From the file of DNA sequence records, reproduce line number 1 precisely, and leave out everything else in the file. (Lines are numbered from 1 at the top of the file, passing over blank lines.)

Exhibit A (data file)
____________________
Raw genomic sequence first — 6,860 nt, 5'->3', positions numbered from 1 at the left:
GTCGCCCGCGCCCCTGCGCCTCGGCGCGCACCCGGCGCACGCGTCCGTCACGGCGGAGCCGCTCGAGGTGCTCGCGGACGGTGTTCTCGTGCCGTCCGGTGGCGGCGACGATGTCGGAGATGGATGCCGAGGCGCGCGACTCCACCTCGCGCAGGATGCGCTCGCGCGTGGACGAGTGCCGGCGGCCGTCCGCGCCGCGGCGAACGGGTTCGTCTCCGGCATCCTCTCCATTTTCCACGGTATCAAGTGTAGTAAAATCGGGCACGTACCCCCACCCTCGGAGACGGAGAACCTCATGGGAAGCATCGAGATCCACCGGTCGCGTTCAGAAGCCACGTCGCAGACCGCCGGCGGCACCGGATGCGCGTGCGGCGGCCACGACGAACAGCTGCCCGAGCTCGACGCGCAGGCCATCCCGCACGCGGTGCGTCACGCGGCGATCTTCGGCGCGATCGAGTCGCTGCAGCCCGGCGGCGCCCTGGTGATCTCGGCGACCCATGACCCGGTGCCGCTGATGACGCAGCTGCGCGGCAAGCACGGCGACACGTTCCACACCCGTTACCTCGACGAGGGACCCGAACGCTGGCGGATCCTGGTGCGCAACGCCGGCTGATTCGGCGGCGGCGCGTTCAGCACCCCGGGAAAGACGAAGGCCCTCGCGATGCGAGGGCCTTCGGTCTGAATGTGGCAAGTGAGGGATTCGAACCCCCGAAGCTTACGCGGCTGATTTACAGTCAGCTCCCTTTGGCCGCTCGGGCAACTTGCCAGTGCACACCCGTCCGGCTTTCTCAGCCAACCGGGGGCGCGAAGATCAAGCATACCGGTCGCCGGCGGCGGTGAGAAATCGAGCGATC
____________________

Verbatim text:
Raw genomic sequence first — 6,860 nt, 5'->3', positions numbered from 1 at the left: